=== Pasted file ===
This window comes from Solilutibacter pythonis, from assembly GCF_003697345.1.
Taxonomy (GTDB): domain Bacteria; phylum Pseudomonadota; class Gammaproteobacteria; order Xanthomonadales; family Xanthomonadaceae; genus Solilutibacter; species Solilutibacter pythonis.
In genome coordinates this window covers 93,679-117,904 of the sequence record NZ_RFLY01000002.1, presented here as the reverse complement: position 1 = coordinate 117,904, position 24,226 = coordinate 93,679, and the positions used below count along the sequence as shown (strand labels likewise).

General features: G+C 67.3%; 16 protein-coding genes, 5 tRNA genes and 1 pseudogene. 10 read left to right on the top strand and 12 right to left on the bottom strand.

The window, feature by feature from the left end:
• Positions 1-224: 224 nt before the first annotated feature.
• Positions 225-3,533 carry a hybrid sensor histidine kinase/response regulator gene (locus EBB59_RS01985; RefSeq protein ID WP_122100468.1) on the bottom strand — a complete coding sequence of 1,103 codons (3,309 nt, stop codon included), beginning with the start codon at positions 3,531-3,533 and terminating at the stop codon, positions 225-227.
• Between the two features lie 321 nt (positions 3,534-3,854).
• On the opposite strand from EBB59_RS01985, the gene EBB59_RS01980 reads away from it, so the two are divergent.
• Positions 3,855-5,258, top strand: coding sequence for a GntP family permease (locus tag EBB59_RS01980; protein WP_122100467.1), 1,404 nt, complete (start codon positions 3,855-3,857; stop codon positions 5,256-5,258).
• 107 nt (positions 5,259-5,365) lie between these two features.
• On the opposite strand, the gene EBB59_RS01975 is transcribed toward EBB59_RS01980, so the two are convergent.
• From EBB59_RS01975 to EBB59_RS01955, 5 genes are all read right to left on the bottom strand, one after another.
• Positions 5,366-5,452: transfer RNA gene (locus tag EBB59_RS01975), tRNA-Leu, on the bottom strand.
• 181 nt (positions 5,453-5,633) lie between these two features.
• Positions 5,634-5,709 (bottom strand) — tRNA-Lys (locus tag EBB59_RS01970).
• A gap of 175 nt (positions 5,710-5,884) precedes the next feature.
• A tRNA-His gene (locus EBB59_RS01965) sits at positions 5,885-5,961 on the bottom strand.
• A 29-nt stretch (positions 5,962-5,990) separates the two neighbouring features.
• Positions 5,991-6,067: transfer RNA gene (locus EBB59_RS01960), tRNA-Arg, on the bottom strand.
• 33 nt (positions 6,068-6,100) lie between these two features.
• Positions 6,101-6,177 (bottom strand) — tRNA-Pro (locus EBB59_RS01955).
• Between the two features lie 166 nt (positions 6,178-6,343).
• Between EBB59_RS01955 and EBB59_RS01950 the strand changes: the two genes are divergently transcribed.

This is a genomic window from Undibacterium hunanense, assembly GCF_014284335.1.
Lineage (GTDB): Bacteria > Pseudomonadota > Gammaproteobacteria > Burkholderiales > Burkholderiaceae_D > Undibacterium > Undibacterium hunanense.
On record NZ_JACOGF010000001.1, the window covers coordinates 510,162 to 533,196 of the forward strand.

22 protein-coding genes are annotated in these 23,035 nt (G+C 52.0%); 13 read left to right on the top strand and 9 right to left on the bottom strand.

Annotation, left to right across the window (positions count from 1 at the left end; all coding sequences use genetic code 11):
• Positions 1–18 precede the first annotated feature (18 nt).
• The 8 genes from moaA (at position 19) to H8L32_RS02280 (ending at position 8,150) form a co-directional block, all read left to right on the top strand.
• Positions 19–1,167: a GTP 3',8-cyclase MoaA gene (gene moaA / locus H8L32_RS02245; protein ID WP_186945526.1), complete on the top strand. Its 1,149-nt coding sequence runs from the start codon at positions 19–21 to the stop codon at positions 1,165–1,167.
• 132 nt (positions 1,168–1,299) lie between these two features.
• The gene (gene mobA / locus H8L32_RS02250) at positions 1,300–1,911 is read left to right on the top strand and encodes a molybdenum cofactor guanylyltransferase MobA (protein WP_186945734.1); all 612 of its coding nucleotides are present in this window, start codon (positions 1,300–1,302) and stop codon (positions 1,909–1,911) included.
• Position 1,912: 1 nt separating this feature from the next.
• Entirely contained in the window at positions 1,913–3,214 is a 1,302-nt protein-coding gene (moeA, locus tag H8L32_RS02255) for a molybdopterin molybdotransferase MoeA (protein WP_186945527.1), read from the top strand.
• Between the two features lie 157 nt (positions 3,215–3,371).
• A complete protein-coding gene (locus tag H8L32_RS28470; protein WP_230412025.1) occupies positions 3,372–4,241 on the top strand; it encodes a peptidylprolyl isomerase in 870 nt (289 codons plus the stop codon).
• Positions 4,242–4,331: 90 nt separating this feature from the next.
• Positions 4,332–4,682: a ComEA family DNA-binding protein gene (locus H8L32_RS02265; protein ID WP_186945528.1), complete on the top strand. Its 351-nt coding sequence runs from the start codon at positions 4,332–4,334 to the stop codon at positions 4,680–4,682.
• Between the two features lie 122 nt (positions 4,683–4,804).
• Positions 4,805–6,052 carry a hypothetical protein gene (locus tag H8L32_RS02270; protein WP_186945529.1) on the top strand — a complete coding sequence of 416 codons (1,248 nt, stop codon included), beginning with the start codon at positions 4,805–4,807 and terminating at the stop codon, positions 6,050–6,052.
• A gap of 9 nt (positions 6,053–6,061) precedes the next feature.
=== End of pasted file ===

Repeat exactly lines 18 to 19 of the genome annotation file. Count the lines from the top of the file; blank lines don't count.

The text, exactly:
• A tRNA-His gene (locus EBB59_RS01965) sits at positions 5,885-5,961 on the bottom strand.
• A 29-nt stretch (positions 5,962-5,990) separates the two neighbouring features.